The MLTF is saddened to announce the death of long-time Task Force member Jeff Segal. A long-time Guild activist, Jeff joined the Task Force steering committee during the 1980’s, serving as our treasurer for many years. He brought keen political insights and a strong class perspective to our work, and he will be greatly missed. The following obituary was written by Jeff’s friends and family. The obituary published in the Louisville Courier-Journal is here.

LOUISVILLE, KY – Jeffrey “Jeff” Segal, 76, passed away at his home on April 9, 2018. Friends and family remember Jeff as compassionate, open-hearted, smart, good-humored, funny, a magnet for children, a sweet soul, a good teacher, a writer, a wonderful godfather, a plant lover, a singer along with the oldies station. He was a progressive advocate, a collector of books/written words of the movement, an activist and informal mentor in left-wing politics, and a dedicated union leader. He shared history about Jewish people, had an unrelenting passion for social and economic justice, kept his eye on the big picture as well as important details, gave up his liberty to protest the draft and the Vietnam War, was a quiet force at times, and a warrior in the struggle at others. On LinkedIn, Jeff simply characterized himself as a “lefty lawyer.”

Jeff was preceded in death by his mother, Mildred Lavin Segal, and his father, Max Segal, who were living in Los Gatos, CA when they died. Jeff is survived by his two brothers, Perry Segal, of San Jose, CA, and Alan K. Segal and husband, Jerry Solomon, of Santa Cruz, CA. Jeff’s family always supported his political activities and respected his ongoing activism for social justice.

Born on June 25, 1941, in Chicago, IL, Jeff graduated from Roosevelt University in Chicago, IL with his B.S. in Political Science in 1964. He held various positions with the Student Senate including president and treasurer, and with The Roosevelt Torch student newspaper and the Free Press. He also was very involved in campus work on civil liberties, student rights, and anti-war activities. His activism included the Students for a Democratic Society (SDS) and, according to a Facebook friend, Jeff was a key writer of the Port Huron Statement, the basis for SDS, and the founder of its Berkeley chapter.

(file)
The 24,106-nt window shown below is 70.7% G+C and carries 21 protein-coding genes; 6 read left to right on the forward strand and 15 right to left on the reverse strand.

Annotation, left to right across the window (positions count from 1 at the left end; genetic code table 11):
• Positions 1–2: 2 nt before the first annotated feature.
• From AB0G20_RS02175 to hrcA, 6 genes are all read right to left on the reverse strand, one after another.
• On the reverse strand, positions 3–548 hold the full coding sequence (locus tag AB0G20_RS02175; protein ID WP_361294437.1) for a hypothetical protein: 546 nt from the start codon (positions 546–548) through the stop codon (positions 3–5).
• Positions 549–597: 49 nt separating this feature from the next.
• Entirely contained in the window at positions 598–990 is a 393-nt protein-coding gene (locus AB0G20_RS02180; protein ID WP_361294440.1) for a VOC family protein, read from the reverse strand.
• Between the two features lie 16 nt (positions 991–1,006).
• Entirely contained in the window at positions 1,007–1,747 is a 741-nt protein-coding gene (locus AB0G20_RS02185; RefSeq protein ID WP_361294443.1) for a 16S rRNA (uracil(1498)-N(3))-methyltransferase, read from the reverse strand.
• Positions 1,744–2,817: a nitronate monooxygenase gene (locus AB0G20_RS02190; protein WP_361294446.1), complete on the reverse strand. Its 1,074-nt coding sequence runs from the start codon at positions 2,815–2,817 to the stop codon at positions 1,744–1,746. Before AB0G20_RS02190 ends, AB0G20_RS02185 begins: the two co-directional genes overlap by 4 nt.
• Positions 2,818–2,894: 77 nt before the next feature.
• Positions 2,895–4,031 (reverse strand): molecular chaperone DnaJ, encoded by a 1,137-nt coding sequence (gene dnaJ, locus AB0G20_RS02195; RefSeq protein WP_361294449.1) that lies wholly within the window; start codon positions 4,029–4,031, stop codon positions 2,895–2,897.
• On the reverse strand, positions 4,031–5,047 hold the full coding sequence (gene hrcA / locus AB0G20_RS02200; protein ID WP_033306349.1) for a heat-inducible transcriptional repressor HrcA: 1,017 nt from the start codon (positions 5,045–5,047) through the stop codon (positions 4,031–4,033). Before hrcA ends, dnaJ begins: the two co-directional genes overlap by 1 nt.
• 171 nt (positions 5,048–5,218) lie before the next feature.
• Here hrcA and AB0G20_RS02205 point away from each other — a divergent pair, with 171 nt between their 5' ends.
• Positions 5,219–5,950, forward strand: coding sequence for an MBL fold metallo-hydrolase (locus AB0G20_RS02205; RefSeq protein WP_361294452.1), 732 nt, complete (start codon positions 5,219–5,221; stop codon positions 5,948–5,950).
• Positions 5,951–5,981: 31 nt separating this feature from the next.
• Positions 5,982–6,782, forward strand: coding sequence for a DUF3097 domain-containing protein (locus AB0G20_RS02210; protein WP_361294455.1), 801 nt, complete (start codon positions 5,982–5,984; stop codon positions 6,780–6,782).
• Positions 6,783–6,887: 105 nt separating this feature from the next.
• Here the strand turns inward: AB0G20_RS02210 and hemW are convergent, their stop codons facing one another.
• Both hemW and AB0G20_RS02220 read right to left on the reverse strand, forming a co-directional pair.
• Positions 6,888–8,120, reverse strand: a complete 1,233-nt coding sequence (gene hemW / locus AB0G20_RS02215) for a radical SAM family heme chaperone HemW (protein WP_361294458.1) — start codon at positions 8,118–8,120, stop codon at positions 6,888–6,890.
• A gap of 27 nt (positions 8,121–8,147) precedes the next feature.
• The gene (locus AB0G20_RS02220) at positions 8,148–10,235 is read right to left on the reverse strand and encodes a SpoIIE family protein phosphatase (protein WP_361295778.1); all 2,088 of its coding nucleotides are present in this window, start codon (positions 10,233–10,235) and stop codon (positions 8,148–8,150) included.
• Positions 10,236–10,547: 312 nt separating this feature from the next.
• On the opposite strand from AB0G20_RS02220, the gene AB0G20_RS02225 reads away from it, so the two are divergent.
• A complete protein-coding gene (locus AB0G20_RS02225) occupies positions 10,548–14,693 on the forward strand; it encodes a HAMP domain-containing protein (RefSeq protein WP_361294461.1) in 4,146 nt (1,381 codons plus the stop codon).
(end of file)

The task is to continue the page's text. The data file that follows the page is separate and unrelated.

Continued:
In 1967, Jeff was involved in SDS’ “Stop The Draft Week” in Oakland, CA. A non-violent sit-in resulted in 123 arrests, police violence, ten thousand demonstrators, and the closing of the federal induction center for most of a day. Although many people had planned the week, the local district attorney indicted the leaders he believed were the most militant. Jeff and six other organizers were chosen and charged with conspiracy to commit misdemeanors, a felony. Known thereafter as the “Oakland 7,” they faced an 11-week trial which ended with the jury completely acquitting them.

Although escaping incarceration that time, Jeff continued to oppose the Vietnam War and the draft. Refusing to go to Canada either, he was convicted in the late 1960s and served 27 months in a federal prison for draft resistance. Upon his release, Jeff went to law school to begin his long legal career championing labor rights and justice for disadvantaged people. Jeff received his J.D. from Rutgers University School of Law in Newark, NJ in 1977. It was there that he became active in the National Lawyers Guild. He was on the Steering Committee of NLG’s Military Law Task Force for many years.

In 1978, Jeff became a founding member of the National Organization of Legal Services Workers (NOLSW), UAW Local 2320. He wrote NOLSW’s original constitution and bylaws, and chaired the founding convention. He served in numerous positions nationally, regionally and locally over the course of more than 30 years of active membership. Jeff served as an officer including chairperson, secretary, and treasurer in two local bargaining units. He was a member of numerous bargaining teams, handled grievances, organized local activities and actions, lobbied for increased funding for Legal Services, and served as chief of the trustees in the national organization. Jeff was the vice president of NOLSW’s Southeast Region for more than 20 years and continued as an active member of NOLSW/UAW Local 2320 as a retiree.

Jeff came to Louisville in 1981 to work as a staff attorney in the Community Development Unit at the Legal Aid Society. While there, he served many years as president of the local Legal Aid Workers Union (LAWU). Jeff helped many organizations during his years at Legal Aid and after his retirement in 2008.  He wrote constitutions for some, by-laws, applications for 501(c) 3 status, and served on the boards of many of them. The breadth of the causes Jeff supported with his legal expertise and time reflect the life he lived. Though by no means all, among them were Artswatch, CHOICES, Kentucky Coalition to Abolish the Death Penalty, La Casita, Louisville Hispanic Latino Coalition, the neighborhood association at The Villages where he lived, and Portland Museum.

A memorial and reception will be held Sat., July 7, 2-4 p.m., at the Louisville Urban League, 1535 W. Broadway. We will comfort each other, share stories, and at 2:30 p.m. jointly honor Jeff and his remarkable life. Memorial gifts may be made to a charity or organization that honors what Jeff meant to you. For more information, see Jeff’s Facebook page at